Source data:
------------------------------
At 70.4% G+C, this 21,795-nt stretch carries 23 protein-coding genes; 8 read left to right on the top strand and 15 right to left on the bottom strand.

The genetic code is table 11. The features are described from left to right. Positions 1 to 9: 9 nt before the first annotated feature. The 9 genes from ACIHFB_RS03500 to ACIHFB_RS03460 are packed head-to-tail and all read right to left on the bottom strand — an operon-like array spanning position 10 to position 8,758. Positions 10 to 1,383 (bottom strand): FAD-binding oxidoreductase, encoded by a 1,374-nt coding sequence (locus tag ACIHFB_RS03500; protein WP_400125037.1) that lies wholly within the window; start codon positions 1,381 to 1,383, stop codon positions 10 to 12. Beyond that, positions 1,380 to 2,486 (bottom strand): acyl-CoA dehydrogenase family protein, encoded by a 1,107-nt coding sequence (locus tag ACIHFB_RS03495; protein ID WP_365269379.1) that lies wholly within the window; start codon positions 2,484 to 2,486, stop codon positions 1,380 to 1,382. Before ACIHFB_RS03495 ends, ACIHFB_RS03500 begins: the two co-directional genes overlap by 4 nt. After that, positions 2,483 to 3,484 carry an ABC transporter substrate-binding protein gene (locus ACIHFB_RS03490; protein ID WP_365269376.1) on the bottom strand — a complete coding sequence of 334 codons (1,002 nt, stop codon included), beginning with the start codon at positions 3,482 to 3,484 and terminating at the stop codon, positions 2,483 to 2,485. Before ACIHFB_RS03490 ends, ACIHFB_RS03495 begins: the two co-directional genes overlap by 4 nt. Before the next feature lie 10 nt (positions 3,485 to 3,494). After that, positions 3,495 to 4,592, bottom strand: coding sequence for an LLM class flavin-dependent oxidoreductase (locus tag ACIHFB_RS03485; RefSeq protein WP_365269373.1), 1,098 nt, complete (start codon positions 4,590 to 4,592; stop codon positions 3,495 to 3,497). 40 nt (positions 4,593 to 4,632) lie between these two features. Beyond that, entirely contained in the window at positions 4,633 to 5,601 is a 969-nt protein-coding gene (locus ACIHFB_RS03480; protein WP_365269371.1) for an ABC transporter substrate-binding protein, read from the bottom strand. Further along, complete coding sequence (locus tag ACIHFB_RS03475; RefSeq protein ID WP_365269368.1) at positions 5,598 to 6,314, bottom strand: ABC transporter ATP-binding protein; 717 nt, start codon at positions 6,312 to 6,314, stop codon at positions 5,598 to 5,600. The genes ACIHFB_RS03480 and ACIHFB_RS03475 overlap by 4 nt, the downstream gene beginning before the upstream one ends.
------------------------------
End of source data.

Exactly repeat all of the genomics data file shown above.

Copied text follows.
At 70.4% G+C, this 21,795-nt stretch carries 23 protein-coding genes; 8 read left to right on the top strand and 15 right to left on the bottom strand.

The genetic code is table 11. The features are described from left to right. Positions 1 to 9: 9 nt before the first annotated feature. The 9 genes from ACIHFB_RS03500 to ACIHFB_RS03460 are packed head-to-tail and all read right to left on the bottom strand — an operon-like array spanning position 10 to position 8,758. Positions 10 to 1,383 (bottom strand): FAD-binding oxidoreductase, encoded by a 1,374-nt coding sequence (locus tag ACIHFB_RS03500; protein WP_400125037.1) that lies wholly within the window; start codon positions 1,381 to 1,383, stop codon positions 10 to 12. Beyond that, positions 1,380 to 2,486 (bottom strand): acyl-CoA dehydrogenase family protein, encoded by a 1,107-nt coding sequence (locus tag ACIHFB_RS03495; protein ID WP_365269379.1) that lies wholly within the window; start codon positions 2,484 to 2,486, stop codon positions 1,380 to 1,382. Before ACIHFB_RS03495 ends, ACIHFB_RS03500 begins: the two co-directional genes overlap by 4 nt. After that, positions 2,483 to 3,484 carry an ABC transporter substrate-binding protein gene (locus ACIHFB_RS03490; protein ID WP_365269376.1) on the bottom strand — a complete coding sequence of 334 codons (1,002 nt, stop codon included), beginning with the start codon at positions 3,482 to 3,484 and terminating at the stop codon, positions 2,483 to 2,485. Before ACIHFB_RS03490 ends, ACIHFB_RS03495 begins: the two co-directional genes overlap by 4 nt. Before the next feature lie 10 nt (positions 3,485 to 3,494). After that, positions 3,495 to 4,592, bottom strand: coding sequence for an LLM class flavin-dependent oxidoreductase (locus tag ACIHFB_RS03485; RefSeq protein WP_365269373.1), 1,098 nt, complete (start codon positions 4,590 to 4,592; stop codon positions 3,495 to 3,497). 40 nt (positions 4,593 to 4,632) lie between these two features. Beyond that, entirely contained in the window at positions 4,633 to 5,601 is a 969-nt protein-coding gene (locus ACIHFB_RS03480; protein WP_365269371.1) for an ABC transporter substrate-binding protein, read from the bottom strand. Further along, complete coding sequence (locus tag ACIHFB_RS03475; RefSeq protein ID WP_365269368.1) at positions 5,598 to 6,314, bottom strand: ABC transporter ATP-binding protein; 717 nt, start codon at positions 6,312 to 6,314, stop codon at positions 5,598 to 5,600. The genes ACIHFB_RS03480 and ACIHFB_RS03475 overlap by 4 nt, the downstream gene beginning before the upstream one ends.